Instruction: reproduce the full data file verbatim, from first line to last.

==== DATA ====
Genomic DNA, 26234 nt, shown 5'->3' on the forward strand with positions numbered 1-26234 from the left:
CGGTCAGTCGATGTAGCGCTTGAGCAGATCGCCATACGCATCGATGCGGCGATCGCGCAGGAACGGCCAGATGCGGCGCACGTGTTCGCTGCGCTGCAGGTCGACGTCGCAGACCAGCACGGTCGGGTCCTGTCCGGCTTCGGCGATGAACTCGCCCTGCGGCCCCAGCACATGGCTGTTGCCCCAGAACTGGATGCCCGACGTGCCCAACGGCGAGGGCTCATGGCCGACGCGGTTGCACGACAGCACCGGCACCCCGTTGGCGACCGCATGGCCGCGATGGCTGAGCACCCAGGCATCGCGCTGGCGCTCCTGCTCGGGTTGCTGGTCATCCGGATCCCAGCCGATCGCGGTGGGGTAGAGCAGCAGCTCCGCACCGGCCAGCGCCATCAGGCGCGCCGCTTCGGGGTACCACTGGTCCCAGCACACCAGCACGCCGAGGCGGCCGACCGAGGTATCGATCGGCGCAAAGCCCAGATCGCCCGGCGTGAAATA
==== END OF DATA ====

Genomic DNA, 26234 nt, shown 5'->3' on the forward strand with positions numbered 1-26234 from the left:
CGGTCAGTCGATGTAGCGCTTGAGCAGATCGCCATACGCATCGATGCGGCGATCGCGCAGGAACGGCCAGATGCGGCGCACGTGTTCGCTGCGCTGCAGGTCGACGTCGCAGACCAGCACGGTCGGGTCCTGTCCGGCTTCGGCGATGAACTCGCCCTGCGGCCCCAGCACATGGCTGTTGCCCCAGAACTGGATGCCCGACGTGCCCAACGGCGAGGGCTCATGGCCGACGCGGTTGCACGACAGCACCGGCACCCCGTTGGCGACCGCATGGCCGCGATGGCTGAGCACCCAGGCATCGCGCTGGCGCTCCTGCTCGGGTTGCTGGTCATCCGGATCCCAGCCGATCGCGGTGGGGTAGAGCAGCAGCTCCGCACCGGCCAGCGCCATCAGGCGCGCCGCTTCGGGGTACCACTGGTCCCAGCACACCAGCACGCCGAGGCGGCCGACCGAGGTATCGATCGGCGCAAAGCCCAGATCGCCCGGCGTGAAATA